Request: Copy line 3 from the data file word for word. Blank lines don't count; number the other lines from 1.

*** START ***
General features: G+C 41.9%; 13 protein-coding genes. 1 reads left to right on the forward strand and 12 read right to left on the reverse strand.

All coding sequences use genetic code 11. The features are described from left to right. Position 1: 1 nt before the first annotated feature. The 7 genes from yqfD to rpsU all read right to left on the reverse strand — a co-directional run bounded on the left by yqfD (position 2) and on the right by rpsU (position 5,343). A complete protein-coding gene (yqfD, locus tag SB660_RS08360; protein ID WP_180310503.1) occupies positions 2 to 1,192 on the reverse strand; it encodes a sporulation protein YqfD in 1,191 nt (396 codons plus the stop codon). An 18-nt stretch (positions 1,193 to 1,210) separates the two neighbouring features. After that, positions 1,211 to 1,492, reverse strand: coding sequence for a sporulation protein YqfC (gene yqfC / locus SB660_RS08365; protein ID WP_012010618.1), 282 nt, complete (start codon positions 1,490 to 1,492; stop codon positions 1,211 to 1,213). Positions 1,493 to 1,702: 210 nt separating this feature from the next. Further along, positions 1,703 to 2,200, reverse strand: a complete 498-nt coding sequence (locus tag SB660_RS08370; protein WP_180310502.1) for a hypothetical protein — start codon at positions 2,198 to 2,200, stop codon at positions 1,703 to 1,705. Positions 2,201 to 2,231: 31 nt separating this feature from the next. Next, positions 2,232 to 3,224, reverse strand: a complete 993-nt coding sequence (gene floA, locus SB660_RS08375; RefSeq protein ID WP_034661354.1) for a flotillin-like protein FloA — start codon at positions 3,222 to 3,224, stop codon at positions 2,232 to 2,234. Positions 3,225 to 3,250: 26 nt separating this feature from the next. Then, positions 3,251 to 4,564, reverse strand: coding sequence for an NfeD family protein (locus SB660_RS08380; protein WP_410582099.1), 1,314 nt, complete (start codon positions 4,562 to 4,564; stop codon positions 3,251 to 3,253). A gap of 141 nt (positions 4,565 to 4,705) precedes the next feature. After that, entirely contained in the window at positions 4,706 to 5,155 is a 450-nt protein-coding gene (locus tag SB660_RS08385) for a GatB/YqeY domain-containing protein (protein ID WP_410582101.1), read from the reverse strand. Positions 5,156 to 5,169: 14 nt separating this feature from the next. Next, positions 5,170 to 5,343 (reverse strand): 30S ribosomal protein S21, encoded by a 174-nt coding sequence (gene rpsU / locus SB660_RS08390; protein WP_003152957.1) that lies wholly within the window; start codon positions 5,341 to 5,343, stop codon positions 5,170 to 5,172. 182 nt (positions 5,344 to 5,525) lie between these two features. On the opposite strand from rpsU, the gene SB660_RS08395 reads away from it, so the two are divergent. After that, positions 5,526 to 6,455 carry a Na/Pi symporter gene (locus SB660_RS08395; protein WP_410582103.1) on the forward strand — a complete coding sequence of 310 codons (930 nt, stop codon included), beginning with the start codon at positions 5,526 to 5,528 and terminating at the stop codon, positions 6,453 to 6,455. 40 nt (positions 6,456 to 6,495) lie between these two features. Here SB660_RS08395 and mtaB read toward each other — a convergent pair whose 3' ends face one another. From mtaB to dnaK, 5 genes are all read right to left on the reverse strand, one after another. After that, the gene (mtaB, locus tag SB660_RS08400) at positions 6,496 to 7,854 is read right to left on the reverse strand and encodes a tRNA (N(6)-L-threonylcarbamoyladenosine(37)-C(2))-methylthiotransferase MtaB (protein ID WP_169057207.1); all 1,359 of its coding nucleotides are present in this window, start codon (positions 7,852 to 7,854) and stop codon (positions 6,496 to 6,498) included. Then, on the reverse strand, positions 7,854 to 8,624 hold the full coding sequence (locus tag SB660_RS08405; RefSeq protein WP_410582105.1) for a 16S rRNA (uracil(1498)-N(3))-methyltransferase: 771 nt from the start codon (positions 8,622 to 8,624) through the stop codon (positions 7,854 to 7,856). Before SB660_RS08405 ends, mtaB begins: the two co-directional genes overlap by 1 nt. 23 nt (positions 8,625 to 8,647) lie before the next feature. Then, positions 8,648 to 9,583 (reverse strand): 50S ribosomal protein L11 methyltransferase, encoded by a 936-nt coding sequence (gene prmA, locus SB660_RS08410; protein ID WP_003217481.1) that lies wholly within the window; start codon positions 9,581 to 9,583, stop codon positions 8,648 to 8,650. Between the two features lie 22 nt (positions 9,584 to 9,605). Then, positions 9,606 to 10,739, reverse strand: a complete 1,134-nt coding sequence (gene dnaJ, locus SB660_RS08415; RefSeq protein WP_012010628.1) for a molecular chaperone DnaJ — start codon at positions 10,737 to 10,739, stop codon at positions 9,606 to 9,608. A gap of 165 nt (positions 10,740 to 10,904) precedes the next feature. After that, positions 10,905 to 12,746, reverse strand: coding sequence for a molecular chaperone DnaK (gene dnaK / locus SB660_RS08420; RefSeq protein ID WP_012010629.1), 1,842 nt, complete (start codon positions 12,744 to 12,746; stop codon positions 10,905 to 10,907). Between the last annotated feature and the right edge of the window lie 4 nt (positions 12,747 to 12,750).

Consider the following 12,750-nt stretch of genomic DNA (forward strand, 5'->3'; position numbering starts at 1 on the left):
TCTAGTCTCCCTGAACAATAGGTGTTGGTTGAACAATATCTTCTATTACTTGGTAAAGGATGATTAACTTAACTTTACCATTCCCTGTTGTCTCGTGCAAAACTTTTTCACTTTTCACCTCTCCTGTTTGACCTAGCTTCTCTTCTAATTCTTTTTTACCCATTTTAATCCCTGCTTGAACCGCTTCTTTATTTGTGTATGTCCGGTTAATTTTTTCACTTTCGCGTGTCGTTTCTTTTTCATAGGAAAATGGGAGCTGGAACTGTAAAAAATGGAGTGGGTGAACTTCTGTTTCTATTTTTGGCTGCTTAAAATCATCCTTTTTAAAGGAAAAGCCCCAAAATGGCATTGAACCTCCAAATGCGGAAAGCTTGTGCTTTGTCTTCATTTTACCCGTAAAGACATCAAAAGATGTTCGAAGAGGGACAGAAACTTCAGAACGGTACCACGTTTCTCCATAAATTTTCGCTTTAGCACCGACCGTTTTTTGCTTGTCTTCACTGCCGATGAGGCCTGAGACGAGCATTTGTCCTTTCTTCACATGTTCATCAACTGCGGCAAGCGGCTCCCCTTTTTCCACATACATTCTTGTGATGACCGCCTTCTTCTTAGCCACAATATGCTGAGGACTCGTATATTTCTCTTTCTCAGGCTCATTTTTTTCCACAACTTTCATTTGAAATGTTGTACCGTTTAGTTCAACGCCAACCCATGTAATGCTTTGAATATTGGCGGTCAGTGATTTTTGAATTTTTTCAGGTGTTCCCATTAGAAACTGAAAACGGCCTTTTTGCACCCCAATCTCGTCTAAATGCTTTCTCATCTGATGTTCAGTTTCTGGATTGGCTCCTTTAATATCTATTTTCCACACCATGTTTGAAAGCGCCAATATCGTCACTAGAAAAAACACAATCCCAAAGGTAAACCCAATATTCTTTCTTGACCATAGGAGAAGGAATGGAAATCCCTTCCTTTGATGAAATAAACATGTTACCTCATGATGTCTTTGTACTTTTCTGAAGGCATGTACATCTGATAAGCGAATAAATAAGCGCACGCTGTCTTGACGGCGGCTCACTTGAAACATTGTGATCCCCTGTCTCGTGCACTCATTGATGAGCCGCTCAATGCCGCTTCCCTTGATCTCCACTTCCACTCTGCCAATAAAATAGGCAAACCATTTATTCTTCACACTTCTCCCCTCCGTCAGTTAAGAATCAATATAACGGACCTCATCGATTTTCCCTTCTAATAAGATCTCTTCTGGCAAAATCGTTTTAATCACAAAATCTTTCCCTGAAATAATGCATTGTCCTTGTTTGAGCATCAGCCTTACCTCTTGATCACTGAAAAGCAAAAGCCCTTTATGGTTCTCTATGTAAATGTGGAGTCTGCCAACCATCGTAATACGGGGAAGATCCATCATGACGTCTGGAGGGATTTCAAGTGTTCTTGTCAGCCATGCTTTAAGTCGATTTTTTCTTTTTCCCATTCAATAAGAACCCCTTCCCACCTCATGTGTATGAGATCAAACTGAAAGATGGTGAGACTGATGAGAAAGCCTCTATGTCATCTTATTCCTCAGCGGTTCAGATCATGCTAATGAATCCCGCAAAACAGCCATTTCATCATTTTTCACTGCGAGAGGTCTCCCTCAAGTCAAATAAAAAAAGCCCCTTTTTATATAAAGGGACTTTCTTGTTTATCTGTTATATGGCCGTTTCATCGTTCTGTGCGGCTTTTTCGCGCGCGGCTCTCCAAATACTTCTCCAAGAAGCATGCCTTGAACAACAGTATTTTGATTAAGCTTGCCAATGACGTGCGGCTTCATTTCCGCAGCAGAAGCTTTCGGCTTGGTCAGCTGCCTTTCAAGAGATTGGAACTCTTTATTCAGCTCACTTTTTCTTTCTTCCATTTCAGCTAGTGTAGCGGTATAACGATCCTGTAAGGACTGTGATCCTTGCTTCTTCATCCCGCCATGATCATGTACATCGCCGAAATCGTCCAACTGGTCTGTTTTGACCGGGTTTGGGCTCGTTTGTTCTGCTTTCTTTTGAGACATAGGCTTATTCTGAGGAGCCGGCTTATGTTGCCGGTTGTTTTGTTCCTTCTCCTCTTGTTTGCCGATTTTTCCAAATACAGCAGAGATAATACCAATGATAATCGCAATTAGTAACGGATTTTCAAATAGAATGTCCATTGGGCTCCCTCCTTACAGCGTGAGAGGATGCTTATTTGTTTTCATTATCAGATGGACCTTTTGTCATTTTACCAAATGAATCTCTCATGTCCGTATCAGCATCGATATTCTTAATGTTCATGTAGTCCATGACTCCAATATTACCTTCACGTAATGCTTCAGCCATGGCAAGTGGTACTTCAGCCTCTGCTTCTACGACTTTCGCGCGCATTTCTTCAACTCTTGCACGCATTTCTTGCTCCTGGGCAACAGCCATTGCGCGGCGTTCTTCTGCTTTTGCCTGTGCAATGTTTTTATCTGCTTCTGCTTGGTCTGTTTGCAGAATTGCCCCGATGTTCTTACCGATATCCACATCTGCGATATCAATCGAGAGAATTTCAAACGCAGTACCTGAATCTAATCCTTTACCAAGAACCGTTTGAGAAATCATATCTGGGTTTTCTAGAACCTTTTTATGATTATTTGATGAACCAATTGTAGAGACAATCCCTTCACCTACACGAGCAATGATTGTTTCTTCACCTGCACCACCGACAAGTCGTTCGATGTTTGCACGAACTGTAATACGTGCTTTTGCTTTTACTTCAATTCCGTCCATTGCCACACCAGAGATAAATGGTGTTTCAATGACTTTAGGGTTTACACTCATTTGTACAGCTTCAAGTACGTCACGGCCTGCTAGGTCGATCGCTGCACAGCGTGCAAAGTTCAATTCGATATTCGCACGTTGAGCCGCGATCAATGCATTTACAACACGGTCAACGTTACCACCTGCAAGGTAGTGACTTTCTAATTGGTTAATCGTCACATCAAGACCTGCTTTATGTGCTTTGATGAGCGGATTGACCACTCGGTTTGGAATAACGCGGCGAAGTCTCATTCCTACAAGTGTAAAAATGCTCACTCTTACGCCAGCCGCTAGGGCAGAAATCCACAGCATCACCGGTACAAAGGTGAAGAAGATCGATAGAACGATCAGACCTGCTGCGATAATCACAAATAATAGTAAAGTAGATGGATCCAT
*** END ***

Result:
Consider the following 12,750-nt stretch of genomic DNA (forward strand, 5'->3'; position numbering starts at 1 on the left):